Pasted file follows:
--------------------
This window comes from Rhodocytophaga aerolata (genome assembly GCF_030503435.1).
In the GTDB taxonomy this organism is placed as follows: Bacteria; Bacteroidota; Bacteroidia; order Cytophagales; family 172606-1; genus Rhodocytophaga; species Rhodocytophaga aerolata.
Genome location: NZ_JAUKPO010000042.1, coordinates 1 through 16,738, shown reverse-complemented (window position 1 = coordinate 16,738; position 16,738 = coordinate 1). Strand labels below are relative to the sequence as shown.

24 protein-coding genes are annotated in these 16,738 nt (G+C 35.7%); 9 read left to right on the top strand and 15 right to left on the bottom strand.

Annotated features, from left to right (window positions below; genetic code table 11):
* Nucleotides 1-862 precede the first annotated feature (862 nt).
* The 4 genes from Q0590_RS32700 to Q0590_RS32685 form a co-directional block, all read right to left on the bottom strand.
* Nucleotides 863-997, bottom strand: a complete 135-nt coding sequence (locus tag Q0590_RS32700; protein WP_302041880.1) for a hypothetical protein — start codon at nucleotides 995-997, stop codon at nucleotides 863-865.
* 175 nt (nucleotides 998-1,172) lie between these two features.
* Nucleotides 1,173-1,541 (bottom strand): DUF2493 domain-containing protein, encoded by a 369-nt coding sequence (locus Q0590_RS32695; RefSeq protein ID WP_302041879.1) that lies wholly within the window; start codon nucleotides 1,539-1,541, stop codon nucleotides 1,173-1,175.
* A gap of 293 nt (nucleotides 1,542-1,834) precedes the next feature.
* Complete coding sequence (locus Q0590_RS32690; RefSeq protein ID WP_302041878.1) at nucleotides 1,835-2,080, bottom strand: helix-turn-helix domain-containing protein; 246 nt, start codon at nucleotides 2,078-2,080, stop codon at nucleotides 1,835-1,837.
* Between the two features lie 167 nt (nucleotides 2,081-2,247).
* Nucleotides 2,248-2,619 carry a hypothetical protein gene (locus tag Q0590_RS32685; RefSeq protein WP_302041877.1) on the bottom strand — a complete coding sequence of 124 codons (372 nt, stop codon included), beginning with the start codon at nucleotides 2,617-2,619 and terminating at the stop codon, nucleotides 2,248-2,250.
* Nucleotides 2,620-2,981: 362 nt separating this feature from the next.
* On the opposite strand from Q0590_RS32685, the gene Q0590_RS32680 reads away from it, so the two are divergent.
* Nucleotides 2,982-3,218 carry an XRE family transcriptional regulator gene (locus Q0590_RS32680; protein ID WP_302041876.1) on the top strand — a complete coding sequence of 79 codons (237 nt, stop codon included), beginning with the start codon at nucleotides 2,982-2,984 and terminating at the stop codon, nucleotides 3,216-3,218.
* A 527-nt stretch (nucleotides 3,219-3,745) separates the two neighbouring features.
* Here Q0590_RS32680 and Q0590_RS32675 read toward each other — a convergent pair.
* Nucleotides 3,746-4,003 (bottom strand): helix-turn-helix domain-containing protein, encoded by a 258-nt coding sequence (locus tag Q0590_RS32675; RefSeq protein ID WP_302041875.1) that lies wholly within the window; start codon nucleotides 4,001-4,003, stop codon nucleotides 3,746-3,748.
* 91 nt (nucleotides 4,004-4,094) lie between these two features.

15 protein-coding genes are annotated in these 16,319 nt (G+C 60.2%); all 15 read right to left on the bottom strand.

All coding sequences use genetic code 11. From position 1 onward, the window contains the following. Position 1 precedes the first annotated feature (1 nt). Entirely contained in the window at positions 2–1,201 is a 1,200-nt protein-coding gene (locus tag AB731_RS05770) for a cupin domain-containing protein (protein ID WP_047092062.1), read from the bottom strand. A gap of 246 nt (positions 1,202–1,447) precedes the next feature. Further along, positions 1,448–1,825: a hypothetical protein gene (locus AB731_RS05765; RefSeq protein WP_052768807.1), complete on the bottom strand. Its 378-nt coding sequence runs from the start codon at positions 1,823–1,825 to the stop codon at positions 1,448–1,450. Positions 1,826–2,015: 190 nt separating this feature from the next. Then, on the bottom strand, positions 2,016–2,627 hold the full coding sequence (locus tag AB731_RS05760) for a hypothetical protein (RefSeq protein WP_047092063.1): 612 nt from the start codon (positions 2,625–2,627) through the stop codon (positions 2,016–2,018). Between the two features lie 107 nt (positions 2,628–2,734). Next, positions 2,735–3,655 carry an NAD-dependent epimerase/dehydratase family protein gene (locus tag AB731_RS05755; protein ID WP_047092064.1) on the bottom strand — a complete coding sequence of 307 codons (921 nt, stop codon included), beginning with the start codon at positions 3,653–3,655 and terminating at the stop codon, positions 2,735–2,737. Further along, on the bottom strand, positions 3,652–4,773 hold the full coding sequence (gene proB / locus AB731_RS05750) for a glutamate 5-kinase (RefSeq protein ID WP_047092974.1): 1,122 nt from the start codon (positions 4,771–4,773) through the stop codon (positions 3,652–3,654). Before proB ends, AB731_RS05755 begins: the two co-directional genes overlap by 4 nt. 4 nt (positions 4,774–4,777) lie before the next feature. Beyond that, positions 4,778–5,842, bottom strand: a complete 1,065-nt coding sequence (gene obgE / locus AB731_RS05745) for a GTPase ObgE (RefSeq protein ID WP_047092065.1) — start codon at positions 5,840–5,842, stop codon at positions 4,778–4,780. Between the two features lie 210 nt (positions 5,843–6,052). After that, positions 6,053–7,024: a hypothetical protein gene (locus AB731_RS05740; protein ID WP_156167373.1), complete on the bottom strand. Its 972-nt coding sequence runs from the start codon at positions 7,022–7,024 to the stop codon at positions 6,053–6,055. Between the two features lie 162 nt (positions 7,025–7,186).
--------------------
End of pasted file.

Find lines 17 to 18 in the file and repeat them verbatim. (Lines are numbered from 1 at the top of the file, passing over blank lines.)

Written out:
* Nucleotides 2,982-3,218 carry an XRE family transcriptional regulator gene (locus Q0590_RS32680; protein ID WP_302041876.1) on the top strand — a complete coding sequence of 79 codons (237 nt, stop codon included), beginning with the start codon at nucleotides 2,982-2,984 and terminating at the stop codon, nucleotides 3,216-3,218.
* A 527-nt stretch (nucleotides 3,219-3,745) separates the two neighbouring features.